With Moody’s Investment Service downgrading more than a dozen global banks to reflect declining profitability, the Euro Zone looking to be in grave financial crisis, and the U.S. Economy having a gloomy shadow in the distance, many investors are asking how to find investments that carry no risk. Some of these investors are folks that are retired and looking for current income while others are at the 20 yard line approaching the end zone of their retirement day. So where do you find an investment that carries no risk?
Unfortunately, every single type of investment carries some inherent risk. Learning how to balance out that risk or being timely with your investments on knowing what risks to take at what time can ultimately determine success or failure in your overall investment plan. When it comes to today’s main risks facing investors, here are the three big I’s with respect to investing and risk.
- Inflation Risk– Inflation risk, sometimes known as purchasing power risk is the chance that the cash flows from an investment won’t be worth as much in the future because of changes in purchasing power due to rising inflation. Since the United States Federal Reserve added tremendous liquidity to the US Commercial Banking system the past four years, many people worry that the quick rise in money supply will inevitably affect a rise in inflation. So, with all of the fears going on around the world, one would think that potentially leaving money in the bank would be risk-free. If your bank account is earning 1% guaranteed and FDIC insured you will see your account statement go up. However, you need to consider that if inflation is 4% or 5%, you are safely losing the purchasing power of your money. This is a good example on how a risk-free investment could actually carry risk.
- Interest Rate Risk– Interest rate risk is essentially the risk that a bonds (security) value will change due to a change in interest rates. Interest rates and bonds generally have a see saw or inverse type relationships. That means a bonds value can actually go down when interest rates rise and a bonds value can actually go up when interest rates go down. The longer the maturity of the bond, the more of a swing the bonds value can have when interest rates spike or decline. Think about it like if there were two kids on a see saw that weighed exactly the same amount. All of a sudden one of the kids was replaced with a much heavier kid causing the see saw to be out of balance. This is the image of what it looks like when there is an interest rate change. While a bond may be making a consistent interest/coupon payment to you every six months or every quarter, you should keep an eye on the length of maturity of your bonds in case interest rates spike up again as your bond could lose significant value especially if you don’t plan to hold to maturity. If you own a bond mutual fund or bond exchange traded fund, you may want to understand what the bond funds maturity is or as more commonly known the average maturity of the bond portfolio. Although bonds can seem safe, interest rate risk could greatly affect them.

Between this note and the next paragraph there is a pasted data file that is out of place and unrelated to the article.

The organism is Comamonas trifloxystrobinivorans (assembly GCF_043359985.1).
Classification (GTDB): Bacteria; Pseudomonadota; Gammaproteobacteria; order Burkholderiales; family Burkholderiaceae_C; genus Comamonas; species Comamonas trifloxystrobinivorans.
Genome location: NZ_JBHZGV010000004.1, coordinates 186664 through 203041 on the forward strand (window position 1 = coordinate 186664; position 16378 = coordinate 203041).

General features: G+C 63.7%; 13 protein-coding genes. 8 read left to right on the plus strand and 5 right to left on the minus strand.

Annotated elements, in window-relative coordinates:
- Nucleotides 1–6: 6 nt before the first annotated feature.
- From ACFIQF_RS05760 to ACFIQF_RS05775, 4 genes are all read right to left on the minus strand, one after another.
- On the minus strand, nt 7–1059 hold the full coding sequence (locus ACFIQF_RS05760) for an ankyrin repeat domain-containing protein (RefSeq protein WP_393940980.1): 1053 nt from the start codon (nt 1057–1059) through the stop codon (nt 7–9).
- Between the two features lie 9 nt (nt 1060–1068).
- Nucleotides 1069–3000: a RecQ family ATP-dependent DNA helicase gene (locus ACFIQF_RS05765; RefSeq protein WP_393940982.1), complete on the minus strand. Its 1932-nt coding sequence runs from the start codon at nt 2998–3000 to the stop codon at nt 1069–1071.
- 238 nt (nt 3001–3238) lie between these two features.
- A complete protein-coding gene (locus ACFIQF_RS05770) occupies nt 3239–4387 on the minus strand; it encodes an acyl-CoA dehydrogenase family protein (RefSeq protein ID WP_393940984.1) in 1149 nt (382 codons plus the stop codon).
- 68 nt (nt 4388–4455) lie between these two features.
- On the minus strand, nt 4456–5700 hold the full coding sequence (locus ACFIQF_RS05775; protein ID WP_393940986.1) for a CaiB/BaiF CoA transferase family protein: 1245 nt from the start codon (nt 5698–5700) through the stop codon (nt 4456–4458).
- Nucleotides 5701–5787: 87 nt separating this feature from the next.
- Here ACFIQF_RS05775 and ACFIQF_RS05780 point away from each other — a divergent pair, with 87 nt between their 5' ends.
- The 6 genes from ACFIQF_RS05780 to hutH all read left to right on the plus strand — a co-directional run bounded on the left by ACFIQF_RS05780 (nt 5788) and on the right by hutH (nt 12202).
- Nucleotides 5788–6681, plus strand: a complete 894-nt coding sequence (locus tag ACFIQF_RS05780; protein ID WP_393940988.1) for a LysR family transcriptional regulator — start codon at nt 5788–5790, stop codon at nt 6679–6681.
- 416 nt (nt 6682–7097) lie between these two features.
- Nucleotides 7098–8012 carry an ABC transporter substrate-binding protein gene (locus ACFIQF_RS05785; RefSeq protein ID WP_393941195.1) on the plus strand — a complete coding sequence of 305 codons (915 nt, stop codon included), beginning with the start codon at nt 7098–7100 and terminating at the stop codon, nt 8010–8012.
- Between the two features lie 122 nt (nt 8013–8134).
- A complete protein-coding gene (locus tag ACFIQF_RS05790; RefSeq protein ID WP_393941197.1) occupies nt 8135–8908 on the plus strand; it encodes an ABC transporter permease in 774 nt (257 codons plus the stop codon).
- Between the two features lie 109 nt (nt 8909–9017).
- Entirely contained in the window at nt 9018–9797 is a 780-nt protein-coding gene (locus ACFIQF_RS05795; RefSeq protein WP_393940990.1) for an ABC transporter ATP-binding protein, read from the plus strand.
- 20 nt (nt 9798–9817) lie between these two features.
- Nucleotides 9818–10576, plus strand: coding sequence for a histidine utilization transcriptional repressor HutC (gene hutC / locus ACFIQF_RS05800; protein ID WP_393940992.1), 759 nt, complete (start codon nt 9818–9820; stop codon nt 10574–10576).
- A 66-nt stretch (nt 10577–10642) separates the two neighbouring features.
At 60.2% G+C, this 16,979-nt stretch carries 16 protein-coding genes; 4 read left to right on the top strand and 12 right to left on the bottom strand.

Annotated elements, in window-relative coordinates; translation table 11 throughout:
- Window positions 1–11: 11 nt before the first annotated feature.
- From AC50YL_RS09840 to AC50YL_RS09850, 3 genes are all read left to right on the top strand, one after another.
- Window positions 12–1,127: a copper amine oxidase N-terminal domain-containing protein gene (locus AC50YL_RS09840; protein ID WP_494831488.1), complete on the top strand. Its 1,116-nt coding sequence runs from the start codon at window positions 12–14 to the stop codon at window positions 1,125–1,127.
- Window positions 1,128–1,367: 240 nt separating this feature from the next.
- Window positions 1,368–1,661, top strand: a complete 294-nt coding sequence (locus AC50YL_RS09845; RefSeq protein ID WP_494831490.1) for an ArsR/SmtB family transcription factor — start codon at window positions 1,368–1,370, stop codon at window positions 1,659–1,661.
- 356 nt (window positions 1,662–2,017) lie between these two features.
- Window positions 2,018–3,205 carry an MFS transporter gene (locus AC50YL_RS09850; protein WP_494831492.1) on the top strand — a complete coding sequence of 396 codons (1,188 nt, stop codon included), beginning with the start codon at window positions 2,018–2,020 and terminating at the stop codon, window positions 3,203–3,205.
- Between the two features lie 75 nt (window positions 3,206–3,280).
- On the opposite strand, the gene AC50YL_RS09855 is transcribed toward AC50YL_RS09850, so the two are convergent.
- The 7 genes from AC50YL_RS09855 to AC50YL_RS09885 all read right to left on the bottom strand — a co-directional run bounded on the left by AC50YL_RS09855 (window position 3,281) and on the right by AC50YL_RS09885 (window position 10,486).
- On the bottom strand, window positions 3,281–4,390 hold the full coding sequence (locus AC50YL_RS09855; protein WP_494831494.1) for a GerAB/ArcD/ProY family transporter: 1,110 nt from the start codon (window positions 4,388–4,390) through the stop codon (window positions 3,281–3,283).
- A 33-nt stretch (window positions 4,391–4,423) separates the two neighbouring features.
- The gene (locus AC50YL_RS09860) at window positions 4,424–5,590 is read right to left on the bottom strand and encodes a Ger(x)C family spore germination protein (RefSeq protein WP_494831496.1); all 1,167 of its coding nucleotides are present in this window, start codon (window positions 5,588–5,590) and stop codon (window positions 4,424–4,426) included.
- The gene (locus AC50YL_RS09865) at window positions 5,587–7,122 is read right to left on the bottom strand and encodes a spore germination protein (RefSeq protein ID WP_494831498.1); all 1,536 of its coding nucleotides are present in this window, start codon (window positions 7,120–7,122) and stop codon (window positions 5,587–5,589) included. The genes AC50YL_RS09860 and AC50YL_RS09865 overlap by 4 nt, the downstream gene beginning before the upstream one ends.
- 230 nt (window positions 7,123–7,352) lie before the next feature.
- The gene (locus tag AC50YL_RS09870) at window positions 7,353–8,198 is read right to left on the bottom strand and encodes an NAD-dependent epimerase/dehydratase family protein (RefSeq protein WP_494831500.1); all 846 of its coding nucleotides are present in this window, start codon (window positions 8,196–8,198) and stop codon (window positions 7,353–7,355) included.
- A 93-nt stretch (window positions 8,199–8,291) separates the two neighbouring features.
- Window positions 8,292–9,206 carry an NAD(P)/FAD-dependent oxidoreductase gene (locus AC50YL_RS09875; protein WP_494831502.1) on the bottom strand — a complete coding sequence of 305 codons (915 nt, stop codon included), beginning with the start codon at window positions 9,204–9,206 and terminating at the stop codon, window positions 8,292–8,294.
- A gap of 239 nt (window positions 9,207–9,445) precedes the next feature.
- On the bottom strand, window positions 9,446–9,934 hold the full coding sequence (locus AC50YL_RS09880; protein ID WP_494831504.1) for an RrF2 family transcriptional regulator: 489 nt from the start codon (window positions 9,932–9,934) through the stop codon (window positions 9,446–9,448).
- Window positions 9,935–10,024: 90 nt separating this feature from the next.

- Investment Risk– This can mean different things to different people, but I generally think about this risk with equity investments like stocks. Typically you are looking at things like business risk, valuation risk, and force of sale risk. The risk that most people are familiar with is company or business risk. We’ve all seen a business/franchise/company that we thought was really fantastic when it first hit the market. Our enthusiasm got us to invest dollars into that company or business, but the business model couldn’t sustain itself financially. Or perhaps a new and more competitive product came out that dusted the product of the company you invested in at that time. It’s best to diversify your assets within this investment category, but far too often investors basically buy the same investment just at different places. It’s like the bank investor who thinks buying 5 CD’s at 5 different banks is a strategy for diversification.
Every investor would like the ideal situation of high growth without any risk. No matter what path you go down, you will inevitably face some type of risk within your portfolio. Having a quality financial plan to determine the overall rate of return your money needs on an after-tax basis to achieve your goals is a great starting point. Figuring out after how much money you need to save to reach your goals will be an important second piece of information. Between these two factors, you can determine what kinds of risk you want to take between your current capital base and future savings. Although there is nowhere to hide your portfolio completely from risk there is certainly a difference between riding the kiddie coaster and lightning loops (this was the first upside roller coaster I ever rode at Six Flags growing up in New Jersey). Make you balance your ride so you can complete it without falling out of your seat!
Ted Jenkin, CFP®, AAMS®, AWMA®, CRPC®, CMFC®, CRPS®
Co-CEO and Founder of oXYGen Financial, Inc – The Leaders in Gen X & Y Financial Advice and Services
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